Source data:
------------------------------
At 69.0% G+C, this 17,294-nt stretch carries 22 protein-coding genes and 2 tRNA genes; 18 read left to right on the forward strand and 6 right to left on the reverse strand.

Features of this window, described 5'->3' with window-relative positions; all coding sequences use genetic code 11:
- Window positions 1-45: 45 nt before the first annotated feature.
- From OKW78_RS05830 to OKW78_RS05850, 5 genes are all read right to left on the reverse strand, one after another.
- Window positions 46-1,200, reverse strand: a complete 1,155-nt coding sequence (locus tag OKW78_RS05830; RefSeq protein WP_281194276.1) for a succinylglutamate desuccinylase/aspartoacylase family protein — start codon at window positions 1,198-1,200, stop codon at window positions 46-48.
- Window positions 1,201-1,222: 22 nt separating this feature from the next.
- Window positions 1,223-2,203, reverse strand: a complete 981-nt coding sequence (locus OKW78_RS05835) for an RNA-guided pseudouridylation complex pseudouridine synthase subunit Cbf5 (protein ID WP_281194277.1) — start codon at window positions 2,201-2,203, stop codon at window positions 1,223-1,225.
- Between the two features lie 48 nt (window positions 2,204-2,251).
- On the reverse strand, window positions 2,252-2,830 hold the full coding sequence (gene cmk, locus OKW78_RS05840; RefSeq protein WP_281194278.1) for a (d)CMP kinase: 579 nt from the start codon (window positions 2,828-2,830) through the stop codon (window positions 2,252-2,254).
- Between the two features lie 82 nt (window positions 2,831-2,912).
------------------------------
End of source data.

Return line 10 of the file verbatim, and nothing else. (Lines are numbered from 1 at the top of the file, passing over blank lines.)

- Between the two features lie 82 nt (window positions 2,831-2,912).